• Post Reply
  • Bookmark Topic Watch Topic
  • New Topic

Question on calling a method in an child class

 
Toshiro Hitsuguya
Greenhorn
Posts: 19
  • Mark post as helpful
  • send pies
  • Quote
  • Report post to moderator


I am trying to call the moveInDirection method in this other class:




Whenever, I try to call the method in my bouncing ball class, the constructor says "invalid method declaration; return type required". How can I fix it?

Thank You
 
Ernest Friedman-Hill
author and iconoclast
Marshal
Pie
Posts: 24212
35
Chrome Eclipse IDE Mac OS X
  • Mark post as helpful
  • send pies
  • Quote
  • Report post to moderator
That call to moveInDirection() appears just after the closing brace of the draw() method, meaning it's not inside any method. A normal line of code, like a method call, can only appear inside a method in Java. Swap it with the line before it, and all will be well.
 
Christophe Verré
Sheriff
Posts: 14691
16
Eclipse IDE Ubuntu VI Editor
  • Mark post as helpful
  • send pies
  • Quote
  • Report post to moderator
This is caused by a bad indentation. See my comments in the code.

 
Fred Hamilton
Ranch Hand
Posts: 684
  • Mark post as helpful
  • send pies
  • Quote
  • Report post to moderator
two points...

1.perhaps I'm just stating the obvious, but this is a compile problem right? To state "Whenever I try to call" makes it sound like runtime.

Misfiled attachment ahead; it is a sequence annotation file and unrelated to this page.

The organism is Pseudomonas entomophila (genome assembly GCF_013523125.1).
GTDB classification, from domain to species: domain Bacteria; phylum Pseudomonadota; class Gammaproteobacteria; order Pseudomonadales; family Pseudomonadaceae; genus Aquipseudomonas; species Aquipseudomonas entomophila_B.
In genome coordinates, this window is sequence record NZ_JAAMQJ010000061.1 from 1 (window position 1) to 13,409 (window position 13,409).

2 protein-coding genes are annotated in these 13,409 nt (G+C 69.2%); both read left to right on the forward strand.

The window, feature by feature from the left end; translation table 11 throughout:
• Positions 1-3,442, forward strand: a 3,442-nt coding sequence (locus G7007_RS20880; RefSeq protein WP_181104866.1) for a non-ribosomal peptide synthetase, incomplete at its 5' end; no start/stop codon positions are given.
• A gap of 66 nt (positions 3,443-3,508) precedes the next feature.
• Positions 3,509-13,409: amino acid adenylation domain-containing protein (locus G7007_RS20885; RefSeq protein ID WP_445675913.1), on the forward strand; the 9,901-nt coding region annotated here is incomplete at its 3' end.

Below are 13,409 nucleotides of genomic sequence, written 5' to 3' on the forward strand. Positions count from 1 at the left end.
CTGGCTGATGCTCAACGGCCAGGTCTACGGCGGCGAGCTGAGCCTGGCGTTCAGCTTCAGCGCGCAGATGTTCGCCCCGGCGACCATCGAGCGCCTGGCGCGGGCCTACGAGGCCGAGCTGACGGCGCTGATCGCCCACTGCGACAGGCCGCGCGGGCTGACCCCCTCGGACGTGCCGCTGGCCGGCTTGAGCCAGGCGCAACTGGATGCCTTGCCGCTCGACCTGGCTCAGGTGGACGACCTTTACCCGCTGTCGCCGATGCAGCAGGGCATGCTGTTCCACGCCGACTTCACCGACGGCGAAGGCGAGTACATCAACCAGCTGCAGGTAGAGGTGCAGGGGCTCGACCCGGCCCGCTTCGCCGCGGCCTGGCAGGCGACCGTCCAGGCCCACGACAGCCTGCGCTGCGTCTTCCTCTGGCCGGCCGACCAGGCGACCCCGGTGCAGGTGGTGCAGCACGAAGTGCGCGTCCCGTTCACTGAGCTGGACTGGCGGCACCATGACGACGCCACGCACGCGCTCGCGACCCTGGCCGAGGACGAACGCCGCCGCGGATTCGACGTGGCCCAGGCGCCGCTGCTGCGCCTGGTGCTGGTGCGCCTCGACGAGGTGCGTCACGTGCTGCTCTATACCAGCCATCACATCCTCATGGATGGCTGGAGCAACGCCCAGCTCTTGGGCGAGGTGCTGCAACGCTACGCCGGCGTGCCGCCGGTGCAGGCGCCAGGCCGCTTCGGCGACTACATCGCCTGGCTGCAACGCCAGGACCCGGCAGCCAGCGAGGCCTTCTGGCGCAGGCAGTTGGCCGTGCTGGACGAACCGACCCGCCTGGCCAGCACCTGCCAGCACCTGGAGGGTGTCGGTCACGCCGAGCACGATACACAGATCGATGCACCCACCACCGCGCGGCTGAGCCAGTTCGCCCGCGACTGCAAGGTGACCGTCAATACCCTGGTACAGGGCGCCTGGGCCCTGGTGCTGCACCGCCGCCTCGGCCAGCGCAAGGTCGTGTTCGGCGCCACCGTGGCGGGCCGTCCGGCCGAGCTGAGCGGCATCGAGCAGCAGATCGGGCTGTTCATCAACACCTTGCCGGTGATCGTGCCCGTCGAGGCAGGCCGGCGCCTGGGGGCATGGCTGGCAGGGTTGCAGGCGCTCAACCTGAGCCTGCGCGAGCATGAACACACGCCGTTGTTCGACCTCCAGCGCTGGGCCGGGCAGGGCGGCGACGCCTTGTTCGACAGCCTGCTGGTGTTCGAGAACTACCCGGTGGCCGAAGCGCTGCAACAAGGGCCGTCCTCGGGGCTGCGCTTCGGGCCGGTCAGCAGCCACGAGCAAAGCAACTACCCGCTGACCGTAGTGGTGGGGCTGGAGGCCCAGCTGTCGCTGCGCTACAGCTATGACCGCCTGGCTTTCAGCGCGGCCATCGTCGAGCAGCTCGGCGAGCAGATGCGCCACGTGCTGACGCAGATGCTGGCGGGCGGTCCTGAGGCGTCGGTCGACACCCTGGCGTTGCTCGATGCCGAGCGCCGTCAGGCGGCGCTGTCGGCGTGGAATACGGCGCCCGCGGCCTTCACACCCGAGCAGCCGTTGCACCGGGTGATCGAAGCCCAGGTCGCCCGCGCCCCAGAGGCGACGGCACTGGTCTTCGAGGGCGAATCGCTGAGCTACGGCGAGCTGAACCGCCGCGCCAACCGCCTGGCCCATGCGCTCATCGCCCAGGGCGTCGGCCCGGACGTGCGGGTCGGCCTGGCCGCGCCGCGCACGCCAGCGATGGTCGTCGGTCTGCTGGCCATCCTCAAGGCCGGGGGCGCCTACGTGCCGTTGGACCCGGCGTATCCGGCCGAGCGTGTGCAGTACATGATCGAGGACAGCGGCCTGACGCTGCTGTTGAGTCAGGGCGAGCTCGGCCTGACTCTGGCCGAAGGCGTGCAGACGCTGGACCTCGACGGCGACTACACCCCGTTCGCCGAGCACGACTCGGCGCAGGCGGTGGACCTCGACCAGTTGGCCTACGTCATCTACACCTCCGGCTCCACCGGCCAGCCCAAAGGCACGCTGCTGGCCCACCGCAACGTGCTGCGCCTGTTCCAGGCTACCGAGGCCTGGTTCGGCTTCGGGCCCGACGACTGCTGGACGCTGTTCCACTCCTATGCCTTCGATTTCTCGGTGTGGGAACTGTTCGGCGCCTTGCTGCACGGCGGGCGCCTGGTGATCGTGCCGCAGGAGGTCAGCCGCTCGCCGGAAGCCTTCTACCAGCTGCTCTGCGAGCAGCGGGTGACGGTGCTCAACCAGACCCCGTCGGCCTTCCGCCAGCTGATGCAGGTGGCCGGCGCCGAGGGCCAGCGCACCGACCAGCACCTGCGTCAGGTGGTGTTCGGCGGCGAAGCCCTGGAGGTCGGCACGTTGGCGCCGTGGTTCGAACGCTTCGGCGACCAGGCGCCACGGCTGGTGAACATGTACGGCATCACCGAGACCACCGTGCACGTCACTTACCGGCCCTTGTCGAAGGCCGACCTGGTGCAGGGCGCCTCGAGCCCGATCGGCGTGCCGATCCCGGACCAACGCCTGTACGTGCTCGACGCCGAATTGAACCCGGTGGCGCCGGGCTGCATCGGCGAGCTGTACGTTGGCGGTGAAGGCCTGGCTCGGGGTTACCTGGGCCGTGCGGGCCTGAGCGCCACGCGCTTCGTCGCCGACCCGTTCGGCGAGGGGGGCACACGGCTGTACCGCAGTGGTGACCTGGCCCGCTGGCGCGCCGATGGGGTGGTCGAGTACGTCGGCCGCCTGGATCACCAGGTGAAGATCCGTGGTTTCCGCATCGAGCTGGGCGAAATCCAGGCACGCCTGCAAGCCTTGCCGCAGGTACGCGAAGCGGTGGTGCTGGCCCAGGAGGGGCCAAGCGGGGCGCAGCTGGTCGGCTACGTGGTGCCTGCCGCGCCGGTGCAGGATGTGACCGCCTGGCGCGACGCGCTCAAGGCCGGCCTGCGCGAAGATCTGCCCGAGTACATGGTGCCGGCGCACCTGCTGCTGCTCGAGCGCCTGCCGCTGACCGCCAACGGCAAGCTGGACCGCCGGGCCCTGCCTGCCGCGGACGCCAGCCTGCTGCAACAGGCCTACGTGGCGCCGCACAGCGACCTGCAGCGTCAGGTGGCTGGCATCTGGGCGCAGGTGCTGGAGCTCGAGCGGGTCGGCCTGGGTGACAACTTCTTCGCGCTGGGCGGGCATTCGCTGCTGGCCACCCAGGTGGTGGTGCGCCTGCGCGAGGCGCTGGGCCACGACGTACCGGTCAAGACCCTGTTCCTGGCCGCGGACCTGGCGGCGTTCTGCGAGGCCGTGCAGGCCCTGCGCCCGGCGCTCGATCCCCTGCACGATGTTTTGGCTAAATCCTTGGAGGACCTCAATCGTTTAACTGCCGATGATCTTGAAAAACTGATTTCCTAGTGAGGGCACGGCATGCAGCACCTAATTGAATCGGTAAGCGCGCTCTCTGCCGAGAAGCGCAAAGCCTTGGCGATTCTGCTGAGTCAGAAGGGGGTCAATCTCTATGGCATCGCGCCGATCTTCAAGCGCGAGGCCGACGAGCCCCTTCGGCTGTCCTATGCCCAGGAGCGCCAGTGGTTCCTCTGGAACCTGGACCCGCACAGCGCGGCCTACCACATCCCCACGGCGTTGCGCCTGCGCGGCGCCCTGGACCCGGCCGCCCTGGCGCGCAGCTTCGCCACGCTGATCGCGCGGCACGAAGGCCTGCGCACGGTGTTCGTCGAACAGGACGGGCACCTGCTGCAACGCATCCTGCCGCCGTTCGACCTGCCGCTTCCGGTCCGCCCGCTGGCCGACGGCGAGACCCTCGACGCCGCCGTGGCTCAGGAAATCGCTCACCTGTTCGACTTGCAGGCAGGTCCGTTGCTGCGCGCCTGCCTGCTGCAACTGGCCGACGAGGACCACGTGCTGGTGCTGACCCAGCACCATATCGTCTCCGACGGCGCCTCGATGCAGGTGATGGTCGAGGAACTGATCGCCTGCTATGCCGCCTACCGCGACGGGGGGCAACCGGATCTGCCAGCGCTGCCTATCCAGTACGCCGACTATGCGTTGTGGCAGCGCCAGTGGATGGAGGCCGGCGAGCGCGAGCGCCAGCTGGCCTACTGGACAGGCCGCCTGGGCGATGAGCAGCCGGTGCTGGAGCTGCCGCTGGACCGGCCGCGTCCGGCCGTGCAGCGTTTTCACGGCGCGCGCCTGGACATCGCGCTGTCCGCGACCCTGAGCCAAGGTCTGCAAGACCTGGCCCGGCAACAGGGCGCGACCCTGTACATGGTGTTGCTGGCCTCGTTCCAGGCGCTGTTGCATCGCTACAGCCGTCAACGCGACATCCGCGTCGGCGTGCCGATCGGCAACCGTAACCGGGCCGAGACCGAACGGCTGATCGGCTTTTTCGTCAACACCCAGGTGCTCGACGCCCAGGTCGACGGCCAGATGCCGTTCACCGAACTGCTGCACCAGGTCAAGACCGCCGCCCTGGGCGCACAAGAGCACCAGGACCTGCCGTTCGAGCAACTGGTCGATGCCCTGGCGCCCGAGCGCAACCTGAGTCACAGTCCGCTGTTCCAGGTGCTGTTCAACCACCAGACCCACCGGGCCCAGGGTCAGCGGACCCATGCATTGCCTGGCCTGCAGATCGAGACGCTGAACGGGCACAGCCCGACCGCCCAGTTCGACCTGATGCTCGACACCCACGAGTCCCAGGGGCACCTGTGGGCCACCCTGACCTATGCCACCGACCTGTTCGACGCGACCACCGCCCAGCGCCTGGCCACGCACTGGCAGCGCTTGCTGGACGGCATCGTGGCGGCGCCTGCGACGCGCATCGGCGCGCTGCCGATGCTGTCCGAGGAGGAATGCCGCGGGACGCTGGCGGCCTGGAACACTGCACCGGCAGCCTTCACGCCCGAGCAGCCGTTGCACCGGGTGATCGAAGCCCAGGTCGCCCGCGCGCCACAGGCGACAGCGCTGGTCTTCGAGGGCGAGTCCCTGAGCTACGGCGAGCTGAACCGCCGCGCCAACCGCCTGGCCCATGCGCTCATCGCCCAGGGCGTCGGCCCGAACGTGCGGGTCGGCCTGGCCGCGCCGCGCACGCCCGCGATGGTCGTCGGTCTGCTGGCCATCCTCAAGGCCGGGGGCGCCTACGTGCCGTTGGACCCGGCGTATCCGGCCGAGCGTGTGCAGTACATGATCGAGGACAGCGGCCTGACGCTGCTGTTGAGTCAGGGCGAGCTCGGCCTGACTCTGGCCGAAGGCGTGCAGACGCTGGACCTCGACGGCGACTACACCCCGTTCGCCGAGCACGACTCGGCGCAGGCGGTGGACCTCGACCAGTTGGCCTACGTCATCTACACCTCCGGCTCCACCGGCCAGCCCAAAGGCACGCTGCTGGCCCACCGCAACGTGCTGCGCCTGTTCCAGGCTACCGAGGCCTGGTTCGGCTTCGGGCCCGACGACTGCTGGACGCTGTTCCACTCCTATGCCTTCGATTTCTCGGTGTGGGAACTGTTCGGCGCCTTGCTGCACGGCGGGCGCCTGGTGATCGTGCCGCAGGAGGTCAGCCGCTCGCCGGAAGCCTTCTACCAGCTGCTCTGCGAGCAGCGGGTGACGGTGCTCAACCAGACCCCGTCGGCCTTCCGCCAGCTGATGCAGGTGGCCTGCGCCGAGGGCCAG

2. Correct me if I'm wrong, but BouncingBall is a child of abstract class BouncingDevice. Isn't the child supposed to inherit the method from the parent, not call a method in the parent? And doesn't that make the "fixes" wrong? We should be fixing a bad declaration, not putting a call in the correct location.


Ok I have mistated point 2. The compiler sees this as an attempt to ovverride the method in the parent, and the programmer may not want to ovveride the method. But it still feels wrong to call a method in an abstract class, and doubly wrong to call a method in a parent from a child. It seems we should be referencing the method as being in BouncingBall, not from Bouncing ball. e.g. from some other class we would have...

BouncingBall bb = new BouncingBall().

...

bb.moveInDirection( dx, dy)

with no reference at all to moveInDirection with the class BouncingBall.
 
  • Post Reply
  • Bookmark Topic Watch Topic
  • New Topic